The Snapdragon 810 chip used in the HTC Bolt is well-known as it has been on the market for some time. It’s a powerful solution which has a well-established capabilities and support. The HTC M9, the Nexus 6P and the LG G Flex 2 are well-known examples of handsets that use this Qualcomm platform.
We will run more performance benchmarks soon, but at the moment, it’s fair to assume that synthetic CPU and graphics performance will be very close to the Nexus 6P implementation. You can check the Nexus 6P phone’s benchmarks by scrolling down this page.
The biggest difference with the latest phones will come from graphics performance which has vastly improved since Snapdragon 810 came to the market. However, this is mainly important to people who play games, use VR/AR or video-editing apps. To most users, 3D graphics performance doesn’t matter that much. The ability to record 4K video has evolved somewhat (better compression, filtering), and that’s probably a larger impact, for users who want to do that.
That said, the HTC Bolt is competing within the same price range as other, better endowed, handsets from an SoC (main processor) perspective.
Qualcomm X10 Modem: 450 Mbps maximum download speed
The Snapdragon 810 (and 808) comes equipped with the X10 4G LTE modem. While the modem in itself isn’t new, Qualcomm has worked with Sprint to make 3×20 MHz Carrier Aggregation work on their network, and turn this phone into Sprint’s fastest LTE handset to date.
In theory, other Sprint phones are hardware-capable of getting these speeds because they have same modem or a slightly more recent one. But those handsets have not had the necessary firmware updates to fully exploit 3x20MHz aggregation on Sprint (HTC 10, HTC 9, LG G5, Samsung Galaxy S7, and Samsung Galaxy S7 Edge). Updates were announced by Sprint in Aug 2016, but it’s not clear if they have happened, or when they will. The HTC Bolt is the first phone to officially feature this capability on Sprint’s network.
Carrier aggregation is the idea that multiple 20 MHz bands can be used simultaneously to carry data. This triples the maximum throughput when compared to using a single 20 Mhz band under ideal conditions. This technique is defined under the 4G LTE Cat9 standard and can top maximum download speeds of 450 Mbps. Check the official Qualcomm X10 page if you want more details.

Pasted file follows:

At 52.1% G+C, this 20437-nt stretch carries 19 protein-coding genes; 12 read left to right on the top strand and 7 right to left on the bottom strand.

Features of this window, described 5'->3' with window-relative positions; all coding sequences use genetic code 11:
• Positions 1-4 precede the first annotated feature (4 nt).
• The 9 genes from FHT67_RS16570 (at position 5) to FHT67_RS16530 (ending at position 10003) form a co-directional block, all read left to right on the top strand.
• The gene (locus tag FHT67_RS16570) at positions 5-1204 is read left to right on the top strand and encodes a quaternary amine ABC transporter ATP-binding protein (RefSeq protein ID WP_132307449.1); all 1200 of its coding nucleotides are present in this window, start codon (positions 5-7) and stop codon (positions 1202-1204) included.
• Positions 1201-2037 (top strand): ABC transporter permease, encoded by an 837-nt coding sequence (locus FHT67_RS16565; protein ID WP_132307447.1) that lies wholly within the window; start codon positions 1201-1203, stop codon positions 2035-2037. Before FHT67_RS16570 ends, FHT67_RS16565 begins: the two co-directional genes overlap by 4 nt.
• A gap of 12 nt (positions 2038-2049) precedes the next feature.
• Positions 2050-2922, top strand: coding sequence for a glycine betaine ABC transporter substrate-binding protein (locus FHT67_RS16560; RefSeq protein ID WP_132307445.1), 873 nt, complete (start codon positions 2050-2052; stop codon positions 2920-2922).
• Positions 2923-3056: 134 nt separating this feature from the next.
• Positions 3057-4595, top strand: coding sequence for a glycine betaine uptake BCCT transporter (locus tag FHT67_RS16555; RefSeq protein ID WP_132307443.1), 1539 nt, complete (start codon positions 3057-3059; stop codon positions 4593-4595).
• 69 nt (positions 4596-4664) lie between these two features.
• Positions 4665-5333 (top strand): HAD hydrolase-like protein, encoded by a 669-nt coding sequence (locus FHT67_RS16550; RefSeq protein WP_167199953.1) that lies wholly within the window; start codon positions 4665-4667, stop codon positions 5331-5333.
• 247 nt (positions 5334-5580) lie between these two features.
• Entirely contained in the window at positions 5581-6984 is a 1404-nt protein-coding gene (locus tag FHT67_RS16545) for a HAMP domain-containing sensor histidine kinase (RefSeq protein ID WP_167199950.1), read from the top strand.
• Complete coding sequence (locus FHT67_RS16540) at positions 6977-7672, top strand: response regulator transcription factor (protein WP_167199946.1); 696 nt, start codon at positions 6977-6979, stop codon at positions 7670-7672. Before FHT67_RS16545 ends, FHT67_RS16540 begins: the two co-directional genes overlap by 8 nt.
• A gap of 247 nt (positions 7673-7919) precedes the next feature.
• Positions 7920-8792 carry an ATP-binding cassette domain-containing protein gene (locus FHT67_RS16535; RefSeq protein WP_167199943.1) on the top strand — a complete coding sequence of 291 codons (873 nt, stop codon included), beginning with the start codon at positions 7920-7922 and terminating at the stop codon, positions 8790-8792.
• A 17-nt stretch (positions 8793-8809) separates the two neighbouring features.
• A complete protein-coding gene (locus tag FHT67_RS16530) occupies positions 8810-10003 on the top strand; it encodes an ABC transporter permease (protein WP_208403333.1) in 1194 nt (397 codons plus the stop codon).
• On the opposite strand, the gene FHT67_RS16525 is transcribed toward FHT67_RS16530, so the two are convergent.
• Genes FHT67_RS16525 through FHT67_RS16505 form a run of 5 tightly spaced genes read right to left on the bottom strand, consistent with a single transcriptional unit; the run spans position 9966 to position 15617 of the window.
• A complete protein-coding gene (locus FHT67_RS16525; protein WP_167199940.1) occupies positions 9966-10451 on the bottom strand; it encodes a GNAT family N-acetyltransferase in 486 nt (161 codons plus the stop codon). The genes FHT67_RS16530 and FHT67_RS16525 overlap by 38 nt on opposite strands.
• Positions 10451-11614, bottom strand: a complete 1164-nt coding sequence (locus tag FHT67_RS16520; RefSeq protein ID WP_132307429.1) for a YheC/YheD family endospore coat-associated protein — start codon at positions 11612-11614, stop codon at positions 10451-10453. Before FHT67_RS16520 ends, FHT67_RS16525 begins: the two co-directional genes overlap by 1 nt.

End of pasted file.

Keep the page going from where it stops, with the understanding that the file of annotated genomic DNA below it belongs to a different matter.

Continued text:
Although many Qualcomm modems do support that type of aggregation, it doesn’t mean that it is actually implemented on phones and networks worldwide. Even when implemented, the network conditions on the ground may vary. However, when it works, it offers excellent network speed.
During the media briefing, HTC told us that the carrier aggregation feature is rolled out by Sprint in San Francisco, the roll out will continue during Q4 2016 and Q1 2017. I briefly tried the speed of the network by watching a 4K Youtube video while walking in our office’s street in San Francisco. The video was very fluid, and the audio quality very good., so the test went well. Some places in the city will have higher speeds than others.
Conclusion: 4G LTE performance and Audio quality
At $25/mo with a Sprint contract, the HTC Bolt competes with the iPhone 7 ($26.39/mo) or Galaxy S7 ($28.96) phones. If you unroll the cost over 24-months, the cost difference is much higher, but if you think of it in terms of monthly payments, there are some options available to you.
Right now, the HTC Bolt has the best network performance on the Sprint network, and that is one thing that could help it differentiate itself from the competition. The High-Res audio would be another one that would point out, along with the unique HTC all-metal design that will please many users who want to have a phone that feels “solid.”
In time, we expect other phones which are hardware-capable to get the same network capabilities, but Sprint has not committed to any specific deadlines.